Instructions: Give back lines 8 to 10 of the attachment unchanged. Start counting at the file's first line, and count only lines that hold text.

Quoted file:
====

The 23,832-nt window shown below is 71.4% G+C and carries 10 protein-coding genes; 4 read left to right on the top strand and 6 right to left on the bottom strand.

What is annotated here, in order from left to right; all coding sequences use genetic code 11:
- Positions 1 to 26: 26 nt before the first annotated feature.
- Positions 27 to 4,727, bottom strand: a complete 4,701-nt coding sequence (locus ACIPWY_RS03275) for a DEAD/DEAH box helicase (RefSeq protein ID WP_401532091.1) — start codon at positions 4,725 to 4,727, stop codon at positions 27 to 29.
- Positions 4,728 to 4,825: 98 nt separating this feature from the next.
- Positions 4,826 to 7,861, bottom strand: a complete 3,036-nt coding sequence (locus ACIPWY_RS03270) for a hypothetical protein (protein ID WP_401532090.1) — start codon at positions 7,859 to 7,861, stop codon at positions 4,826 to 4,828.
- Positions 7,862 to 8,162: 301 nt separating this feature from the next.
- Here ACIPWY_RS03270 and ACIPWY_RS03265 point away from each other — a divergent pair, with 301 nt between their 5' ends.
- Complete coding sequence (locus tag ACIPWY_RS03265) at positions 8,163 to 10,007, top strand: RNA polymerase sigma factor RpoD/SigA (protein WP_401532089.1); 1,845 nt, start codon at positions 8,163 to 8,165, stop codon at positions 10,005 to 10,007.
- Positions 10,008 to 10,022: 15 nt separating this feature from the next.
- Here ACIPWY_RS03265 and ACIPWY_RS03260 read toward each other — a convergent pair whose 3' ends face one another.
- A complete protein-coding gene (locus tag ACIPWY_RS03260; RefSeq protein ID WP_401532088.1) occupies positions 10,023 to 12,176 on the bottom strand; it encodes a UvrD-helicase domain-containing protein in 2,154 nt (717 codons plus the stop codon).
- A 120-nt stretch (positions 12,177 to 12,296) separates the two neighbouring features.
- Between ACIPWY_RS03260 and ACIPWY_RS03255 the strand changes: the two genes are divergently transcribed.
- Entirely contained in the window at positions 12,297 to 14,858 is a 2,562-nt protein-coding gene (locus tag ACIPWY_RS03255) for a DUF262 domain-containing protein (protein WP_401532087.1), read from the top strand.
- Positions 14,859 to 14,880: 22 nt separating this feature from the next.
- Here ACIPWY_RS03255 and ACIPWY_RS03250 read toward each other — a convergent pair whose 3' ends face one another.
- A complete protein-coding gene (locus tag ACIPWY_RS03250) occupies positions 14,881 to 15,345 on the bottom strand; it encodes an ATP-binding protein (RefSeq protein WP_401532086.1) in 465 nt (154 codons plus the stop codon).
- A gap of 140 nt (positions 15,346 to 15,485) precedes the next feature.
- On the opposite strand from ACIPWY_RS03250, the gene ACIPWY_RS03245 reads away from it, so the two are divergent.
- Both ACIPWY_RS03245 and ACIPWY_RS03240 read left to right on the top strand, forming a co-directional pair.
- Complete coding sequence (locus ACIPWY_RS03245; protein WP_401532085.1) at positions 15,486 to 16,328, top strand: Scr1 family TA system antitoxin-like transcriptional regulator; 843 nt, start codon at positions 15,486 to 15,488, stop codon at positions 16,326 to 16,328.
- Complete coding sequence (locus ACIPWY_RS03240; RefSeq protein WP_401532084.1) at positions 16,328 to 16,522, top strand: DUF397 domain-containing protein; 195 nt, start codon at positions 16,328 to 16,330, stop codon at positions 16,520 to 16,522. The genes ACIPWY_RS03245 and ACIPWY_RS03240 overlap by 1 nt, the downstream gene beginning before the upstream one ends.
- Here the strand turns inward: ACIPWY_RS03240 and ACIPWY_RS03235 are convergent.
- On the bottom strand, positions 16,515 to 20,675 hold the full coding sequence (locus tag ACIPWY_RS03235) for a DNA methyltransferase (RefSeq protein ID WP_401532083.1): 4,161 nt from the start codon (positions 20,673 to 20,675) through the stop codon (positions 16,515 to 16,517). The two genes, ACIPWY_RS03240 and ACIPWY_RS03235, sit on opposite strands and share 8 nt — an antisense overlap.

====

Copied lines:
- Here ACIPWY_RS03270 and ACIPWY_RS03265 point away from each other — a divergent pair, with 301 nt between their 5' ends.
- Complete coding sequence (locus tag ACIPWY_RS03265) at positions 8,163 to 10,007, top strand: RNA polymerase sigma factor RpoD/SigA (protein WP_401532089.1); 1,845 nt, start codon at positions 8,163 to 8,165, stop codon at positions 10,005 to 10,007.
- Positions 10,008 to 10,022: 15 nt separating this feature from the next.